UNIVERSITY PARK, Pa. — Some of the most memorable parts of the college experience for students are found in the cocurricular activities that enhance what is being learned in classrooms and laboratories. Whether these are competitions, study abroad opportunities, club activities, conferences and workshops, or any number of other possibilities, these activities play a critical role in ensuring students have the tools they need to be successful after graduation.
Such activities sometimes come with out-of-pocket expenses that may make it difficult for students to participate, however. To help relieve some of the potential burden for turfgrass students in the College of Agricultural Sciences, William F. Randolph and Diane Randolph of Powell, Ohio, have created the William F. Randolph Turfgrass Support Fund through a $50,000 commitment, with $10,000 to be directed to students each year for five years.
Bill Randolph, a 1970 graduate of the College of the Liberal Arts and a member of the College of Agricultural Sciences Volunteer Development Council, had known for a while that he and Diane wanted to make another commitment to the college, but were not sure what that should be. After Randolph sat down with a few turfgrass faculty members, the option to create a support fund came to light.
“As we talked, I asked what someone could do besides a scholarship,” said Randolph. “Students are always dealing with out-of-pocket expenses to attend meetings, job interviews, competitions and other events. They don’t always have the money. This fund will help with those types of expenses.”
Randolph, a retired banker, forged a connection to turfgrass because of his father, M. Forest Randolph, who was in the seed business. M. Forest Randolph owned six feed stores with his father in West Virginia before taking a job with an Ohio-based company that sold grass and field seeds to farms and golf courses across Pennsylvania, Maryland and West Virginia. His father learned a great deal during his career from Penn State’s Department of Plant Science (formerly Agronomy) regarding turfgrass and seed varieties and always passed that information on to his customers.
Randolph has chosen to honor his father’s respect for Penn State’s plant and turfgrass science programs by establishing scholarships for students who will be the next pioneers in the field. In addition to this new support fund, the Randolphs previously created the M. Forest Randolph Memorial Scholarship in Plant Science, as well as the M. Forest Randolph and William F. Randolph Trustee Scholarship, which supports turfgrass science majors. The couple said they are excited to build on the impact of those gifts with support that will enhance the Penn State experience for recipients.
“You can’t get out of the ag college without getting your hands dirty in one way or another,” said Randolph. “There really weren’t internships when I went to school, but there are tremendous opportunities for students now. I’m glad to know this fund will help defray the cost of plane tickets, job interviews, opportunities to study abroad, and more. These are all things that are significant when they’re coming out of a college student’s pocket.”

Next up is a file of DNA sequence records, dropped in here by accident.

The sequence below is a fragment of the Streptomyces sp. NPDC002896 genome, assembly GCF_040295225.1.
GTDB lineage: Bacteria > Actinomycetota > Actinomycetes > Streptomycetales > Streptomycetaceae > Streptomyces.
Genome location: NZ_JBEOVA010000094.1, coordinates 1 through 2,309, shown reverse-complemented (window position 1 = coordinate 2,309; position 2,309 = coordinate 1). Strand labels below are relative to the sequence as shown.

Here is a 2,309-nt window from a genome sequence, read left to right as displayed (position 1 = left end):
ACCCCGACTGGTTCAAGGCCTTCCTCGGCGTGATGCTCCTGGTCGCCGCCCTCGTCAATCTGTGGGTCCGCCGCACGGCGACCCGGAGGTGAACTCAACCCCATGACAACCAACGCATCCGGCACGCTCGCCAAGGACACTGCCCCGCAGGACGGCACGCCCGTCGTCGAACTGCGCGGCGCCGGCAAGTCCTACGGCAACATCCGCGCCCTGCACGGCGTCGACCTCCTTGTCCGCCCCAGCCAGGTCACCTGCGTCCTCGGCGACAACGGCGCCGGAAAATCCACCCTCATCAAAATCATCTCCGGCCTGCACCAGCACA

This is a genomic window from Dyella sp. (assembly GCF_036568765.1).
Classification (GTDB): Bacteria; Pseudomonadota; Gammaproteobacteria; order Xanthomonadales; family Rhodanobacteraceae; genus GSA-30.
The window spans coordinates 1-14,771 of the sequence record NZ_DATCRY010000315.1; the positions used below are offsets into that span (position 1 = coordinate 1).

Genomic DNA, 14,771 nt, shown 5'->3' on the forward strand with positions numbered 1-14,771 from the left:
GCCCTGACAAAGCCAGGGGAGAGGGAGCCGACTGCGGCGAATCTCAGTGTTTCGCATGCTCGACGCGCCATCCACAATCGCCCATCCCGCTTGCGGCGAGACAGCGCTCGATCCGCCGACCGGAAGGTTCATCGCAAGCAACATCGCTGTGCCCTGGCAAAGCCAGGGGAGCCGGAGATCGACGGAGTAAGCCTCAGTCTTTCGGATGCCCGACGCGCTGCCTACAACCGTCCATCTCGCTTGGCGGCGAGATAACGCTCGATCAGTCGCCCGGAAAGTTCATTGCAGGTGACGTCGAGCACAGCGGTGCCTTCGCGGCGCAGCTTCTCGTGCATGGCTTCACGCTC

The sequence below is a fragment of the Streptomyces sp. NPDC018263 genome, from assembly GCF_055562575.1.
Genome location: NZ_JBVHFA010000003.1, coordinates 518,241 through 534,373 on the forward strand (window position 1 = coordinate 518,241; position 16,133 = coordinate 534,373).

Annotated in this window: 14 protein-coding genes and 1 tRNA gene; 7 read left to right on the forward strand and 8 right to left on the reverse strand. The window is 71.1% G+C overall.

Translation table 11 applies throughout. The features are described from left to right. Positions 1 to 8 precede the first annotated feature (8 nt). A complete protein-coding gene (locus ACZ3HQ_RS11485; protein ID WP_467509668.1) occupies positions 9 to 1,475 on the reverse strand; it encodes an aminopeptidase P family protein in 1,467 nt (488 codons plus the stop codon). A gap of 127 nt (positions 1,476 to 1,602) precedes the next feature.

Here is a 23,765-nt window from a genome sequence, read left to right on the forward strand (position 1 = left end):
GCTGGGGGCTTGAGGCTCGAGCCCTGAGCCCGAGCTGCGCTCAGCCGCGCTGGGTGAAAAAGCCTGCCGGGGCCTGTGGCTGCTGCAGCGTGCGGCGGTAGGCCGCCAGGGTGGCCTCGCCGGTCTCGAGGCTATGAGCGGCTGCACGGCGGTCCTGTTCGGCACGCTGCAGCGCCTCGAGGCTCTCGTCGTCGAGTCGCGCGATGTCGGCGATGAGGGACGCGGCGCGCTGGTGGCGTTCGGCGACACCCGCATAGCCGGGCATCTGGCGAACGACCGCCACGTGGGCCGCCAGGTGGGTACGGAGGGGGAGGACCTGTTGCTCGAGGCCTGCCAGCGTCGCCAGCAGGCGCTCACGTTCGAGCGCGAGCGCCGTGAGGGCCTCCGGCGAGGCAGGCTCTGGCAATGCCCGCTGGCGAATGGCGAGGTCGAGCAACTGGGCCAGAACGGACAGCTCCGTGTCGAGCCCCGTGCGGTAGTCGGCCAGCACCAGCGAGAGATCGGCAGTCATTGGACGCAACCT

In addition to the positive impact the fund will provide for turfgrass students, the mode of giving used by Randolph also provides some additional benefits. By making the gift through a qualified charitable distribution from an IRA, the money can be transferred directly to Penn State without being taxed, maximizing the impact of the gift.
“We have to make mandatory withdrawals from our savings that we don’t need to use day-to-day, and this gives us the opportunity to do something really worthwhile to benefit the students in a really positive way,” said Randolph.
Randolph recognizes that going to school today is financially very different from when he was an undergraduate. He said it means a great deal to him and Diane that they can make a difference in the lives of the students in the College of Agricultural Sciences.
“One of the challenges we have in our world today is there just doesn’t seem to be enough resources to accomplish what you need to do,” Randolph said. “Philanthropy is critical to ensuring there are resources. I want to make sure these students have the best chance at success.”
“Funding like this will increase our ability to expose the students to undergraduate research, international immersion opportunities and other experiential learning trips,” said Erin Connolly, professor and plant science department head. “The support of Bill and Diane Randolph is invaluable to our undergraduate students in turfgrass science.”
The Penn State College of Agricultural Sciences represents the foundation of Penn State and its land-grant mission to serve the public good. To fulfill that mission for a new era of rapid change and global connections, the University is pursuing “A Greater Penn State for 21st Century Excellence,” a fast-paced campaign focused on the three key imperatives of a 21st-century public university: Open Doors, Create Transformative Experiences, and Impact the World. Through teaching, research and extension, and because of generous alumni and friends, the College of Agricultural Sciences is able to offer scholarships to one in four students, create life-shaping opportunities, and make a difference in the world by fueling discovery, innovation, and entrepreneurship. To learn more about supporting the college, visit http://agsci.psu.edu/giving. Information about the campaign is available at greaterpennstate.psu.edu.
–Susan Bedsworth, Penn State University